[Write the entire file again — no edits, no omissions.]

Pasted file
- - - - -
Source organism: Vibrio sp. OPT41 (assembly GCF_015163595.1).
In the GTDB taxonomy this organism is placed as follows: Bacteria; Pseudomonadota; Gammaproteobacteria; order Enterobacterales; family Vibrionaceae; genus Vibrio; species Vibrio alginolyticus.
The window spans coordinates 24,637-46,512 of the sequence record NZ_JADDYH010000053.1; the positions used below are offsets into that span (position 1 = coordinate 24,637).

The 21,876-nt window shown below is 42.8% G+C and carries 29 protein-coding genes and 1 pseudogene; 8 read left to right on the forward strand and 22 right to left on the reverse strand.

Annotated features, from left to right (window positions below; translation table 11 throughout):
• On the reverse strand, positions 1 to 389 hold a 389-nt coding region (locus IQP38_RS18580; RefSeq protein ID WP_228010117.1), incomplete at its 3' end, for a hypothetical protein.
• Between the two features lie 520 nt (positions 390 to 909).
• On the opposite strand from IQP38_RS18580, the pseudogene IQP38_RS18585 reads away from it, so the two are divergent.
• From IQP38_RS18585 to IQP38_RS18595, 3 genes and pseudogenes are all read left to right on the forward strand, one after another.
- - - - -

Source organism: Vibrio sp. OPT41 (assembly GCF_015163595.1).
In the GTDB taxonomy this organism is placed as follows: Bacteria; Pseudomonadota; Gammaproteobacteria; order Enterobacterales; family Vibrionaceae; genus Vibrio; species Vibrio alginolyticus.
The window spans coordinates 24,637-46,512 of the sequence record NZ_JADDYH010000053.1; the positions used below are offsets into that span (position 1 = coordinate 24,637).

The 21,876-nt window shown below is 42.8% G+C and carries 29 protein-coding genes and 1 pseudogene; 8 read left to right on the forward strand and 22 right to left on the reverse strand.

Annotated features, from left to right (window positions below; translation table 11 throughout):
• On the reverse strand, positions 1 to 389 hold a 389-nt coding region (locus IQP38_RS18580; RefSeq protein ID WP_228010117.1), incomplete at its 3' end, for a hypothetical protein.
• Between the two features lie 520 nt (positions 390 to 909).
• On the opposite strand from IQP38_RS18580, the pseudogene IQP38_RS18585 reads away from it, so the two are divergent.
• From IQP38_RS18585 to IQP38_RS18595, 3 genes and pseudogenes are all read left to right on the forward strand, one after another.